• Penny says

          He he he, Carmody, that’s even more awesome that you were an adult. I think we might be kindred spirits! I have a blog written all about Wildlife education for kids. It’s obvious that I go a bit overboard! :p

  2. says

    We love spiders because they eat a lot of the pesky insects that we don’t like in our home so we tend to let the non-venomous ones share our house and we love looking at spider webs.

    • Penny says

      We usually do to but this one was quite big. Also, and i’m not sure if it’s just huntsman spiders, but they seem to like to crawl over your face when you’re asleep, so outside it went 😛

  3. says

    We currently have a huntsman living in the bedroom as I can’t catch the thing…those blighters are fast…and huge! It will come as no surprise to you that i’m not exactly keen on them but I did love all the information in your post Penny. You always give me such a different perspective on wildlife and how I could turn it into a fun learning experience for the kids xx

    • Penny says

      Jode you’re the best. You always make me feel good about my posts! Oh and good luck with getting rid of that spider!

      and think of you during this hard time too xx

  4. says

    spiders are not too welcome in my house especially with my older girls. The shrieks that emanate from their room when they encounter any kind of bug is truly awesome. My 6 yr old grandson however, loves all types of bugs much to his mothers consternation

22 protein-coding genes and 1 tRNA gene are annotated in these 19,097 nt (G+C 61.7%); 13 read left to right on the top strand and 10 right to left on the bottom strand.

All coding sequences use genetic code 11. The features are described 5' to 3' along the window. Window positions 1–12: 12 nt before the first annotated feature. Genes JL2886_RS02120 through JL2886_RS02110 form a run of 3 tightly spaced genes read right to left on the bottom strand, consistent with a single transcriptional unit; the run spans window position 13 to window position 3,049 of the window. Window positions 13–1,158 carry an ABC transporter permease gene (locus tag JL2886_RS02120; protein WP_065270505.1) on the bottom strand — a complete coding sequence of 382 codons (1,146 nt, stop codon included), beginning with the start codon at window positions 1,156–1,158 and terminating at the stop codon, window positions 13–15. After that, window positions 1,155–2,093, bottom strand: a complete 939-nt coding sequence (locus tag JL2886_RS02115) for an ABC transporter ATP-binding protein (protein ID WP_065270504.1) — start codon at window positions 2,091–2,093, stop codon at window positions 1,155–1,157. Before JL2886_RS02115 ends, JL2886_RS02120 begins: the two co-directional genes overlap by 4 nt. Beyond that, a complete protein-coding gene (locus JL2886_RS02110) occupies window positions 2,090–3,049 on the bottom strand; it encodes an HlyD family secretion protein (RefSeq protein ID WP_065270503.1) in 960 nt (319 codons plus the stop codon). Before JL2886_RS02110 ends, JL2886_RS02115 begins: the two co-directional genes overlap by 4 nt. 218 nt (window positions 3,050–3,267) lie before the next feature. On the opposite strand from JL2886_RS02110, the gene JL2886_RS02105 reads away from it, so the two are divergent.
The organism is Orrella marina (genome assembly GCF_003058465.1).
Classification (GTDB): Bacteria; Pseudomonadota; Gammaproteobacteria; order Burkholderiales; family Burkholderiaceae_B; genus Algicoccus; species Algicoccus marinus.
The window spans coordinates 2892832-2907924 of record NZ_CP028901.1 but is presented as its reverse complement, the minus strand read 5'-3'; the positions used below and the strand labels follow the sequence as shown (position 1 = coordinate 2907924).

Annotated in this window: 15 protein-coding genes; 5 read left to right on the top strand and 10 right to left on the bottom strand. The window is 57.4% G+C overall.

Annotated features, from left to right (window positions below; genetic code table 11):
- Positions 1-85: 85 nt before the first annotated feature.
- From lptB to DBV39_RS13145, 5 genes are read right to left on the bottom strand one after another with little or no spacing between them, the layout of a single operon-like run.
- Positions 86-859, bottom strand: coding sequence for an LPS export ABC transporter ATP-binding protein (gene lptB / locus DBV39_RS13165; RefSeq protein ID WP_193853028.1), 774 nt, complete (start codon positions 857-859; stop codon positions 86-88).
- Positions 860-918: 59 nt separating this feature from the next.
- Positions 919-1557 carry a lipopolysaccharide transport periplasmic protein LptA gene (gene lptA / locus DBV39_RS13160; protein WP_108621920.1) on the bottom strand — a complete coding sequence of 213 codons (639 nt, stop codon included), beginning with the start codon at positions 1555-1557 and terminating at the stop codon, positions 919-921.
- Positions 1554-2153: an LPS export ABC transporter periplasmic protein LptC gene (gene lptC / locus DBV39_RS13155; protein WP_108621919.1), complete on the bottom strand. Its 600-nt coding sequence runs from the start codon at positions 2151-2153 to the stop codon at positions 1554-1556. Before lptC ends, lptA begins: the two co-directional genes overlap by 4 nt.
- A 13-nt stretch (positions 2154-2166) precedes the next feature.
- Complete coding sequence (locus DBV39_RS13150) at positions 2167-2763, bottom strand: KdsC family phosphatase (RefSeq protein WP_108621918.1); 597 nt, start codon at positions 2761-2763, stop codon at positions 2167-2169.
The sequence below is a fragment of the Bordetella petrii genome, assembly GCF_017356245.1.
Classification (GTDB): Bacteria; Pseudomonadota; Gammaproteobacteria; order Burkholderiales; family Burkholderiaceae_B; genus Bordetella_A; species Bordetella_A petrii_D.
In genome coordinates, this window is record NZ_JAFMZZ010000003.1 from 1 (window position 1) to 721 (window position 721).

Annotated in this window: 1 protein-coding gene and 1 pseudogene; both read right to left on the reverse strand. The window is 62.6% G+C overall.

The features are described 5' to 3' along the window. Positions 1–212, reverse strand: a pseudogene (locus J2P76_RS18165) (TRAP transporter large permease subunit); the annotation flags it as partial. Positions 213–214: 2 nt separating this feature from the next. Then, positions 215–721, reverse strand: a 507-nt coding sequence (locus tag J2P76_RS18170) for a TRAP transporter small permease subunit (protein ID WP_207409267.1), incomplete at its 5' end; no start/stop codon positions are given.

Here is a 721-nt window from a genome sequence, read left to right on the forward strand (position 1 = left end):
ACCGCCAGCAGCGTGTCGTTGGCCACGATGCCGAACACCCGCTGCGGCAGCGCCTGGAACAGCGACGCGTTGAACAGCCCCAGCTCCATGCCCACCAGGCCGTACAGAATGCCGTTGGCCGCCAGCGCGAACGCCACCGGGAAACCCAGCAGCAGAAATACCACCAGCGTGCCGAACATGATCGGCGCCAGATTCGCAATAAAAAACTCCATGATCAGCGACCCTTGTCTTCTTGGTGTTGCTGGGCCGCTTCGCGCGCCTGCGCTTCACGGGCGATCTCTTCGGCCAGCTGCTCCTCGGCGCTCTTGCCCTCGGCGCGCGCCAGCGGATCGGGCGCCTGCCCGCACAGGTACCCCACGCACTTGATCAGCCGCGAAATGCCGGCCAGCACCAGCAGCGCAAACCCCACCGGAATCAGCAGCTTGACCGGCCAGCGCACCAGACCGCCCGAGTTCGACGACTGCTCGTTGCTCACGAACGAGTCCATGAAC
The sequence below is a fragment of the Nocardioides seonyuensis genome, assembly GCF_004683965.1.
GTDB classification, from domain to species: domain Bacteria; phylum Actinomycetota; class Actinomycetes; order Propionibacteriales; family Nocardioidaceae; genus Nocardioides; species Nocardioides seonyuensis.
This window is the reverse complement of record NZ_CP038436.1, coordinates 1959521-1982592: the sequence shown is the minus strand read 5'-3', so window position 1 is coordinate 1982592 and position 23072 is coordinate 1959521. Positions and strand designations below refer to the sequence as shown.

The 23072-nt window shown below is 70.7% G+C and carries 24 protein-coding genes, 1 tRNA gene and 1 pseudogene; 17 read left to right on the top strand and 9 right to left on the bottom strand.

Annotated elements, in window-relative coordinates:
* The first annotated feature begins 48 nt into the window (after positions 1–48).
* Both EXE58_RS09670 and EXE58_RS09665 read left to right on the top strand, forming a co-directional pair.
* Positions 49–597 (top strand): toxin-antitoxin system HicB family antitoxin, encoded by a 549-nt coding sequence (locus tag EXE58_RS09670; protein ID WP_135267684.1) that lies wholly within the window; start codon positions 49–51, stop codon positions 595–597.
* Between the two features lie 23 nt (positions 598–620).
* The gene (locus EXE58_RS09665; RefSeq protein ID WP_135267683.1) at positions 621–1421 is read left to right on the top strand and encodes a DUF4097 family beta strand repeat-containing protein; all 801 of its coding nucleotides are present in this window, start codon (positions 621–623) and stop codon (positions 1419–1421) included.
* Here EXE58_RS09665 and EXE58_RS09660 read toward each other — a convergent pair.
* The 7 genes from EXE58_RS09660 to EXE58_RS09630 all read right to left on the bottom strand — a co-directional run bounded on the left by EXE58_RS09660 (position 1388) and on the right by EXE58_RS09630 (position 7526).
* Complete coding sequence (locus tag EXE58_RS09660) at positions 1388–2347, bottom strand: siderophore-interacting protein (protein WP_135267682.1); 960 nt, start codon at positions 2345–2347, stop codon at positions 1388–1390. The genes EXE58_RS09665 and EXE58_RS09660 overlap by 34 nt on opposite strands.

5. Karen says

    Hi Penny, you have a big heart for tiny animals. The kids will surely pass the learning to the next generation.

  6. says

    I love spiders… but I have to admit I have that squeal instinct too!
    In my last house we has lots of those huntsman spiders (or a similar species?) but they were all eaten by the house spiders. (I don’t know what they were actually called… smallish web-builders.) It was amazing (and a little unnerving) to see such giant spiders caught and eaten by something a quarter of their size.
    Here in this house we have a huge spider in the garage that ate a lizard once. I don’t know what kind she is. She looks like a huntsman but she has a web.
    Gosh, I don’t know any of my spiders’ names, do I? Ha! The little guy and I will have to research…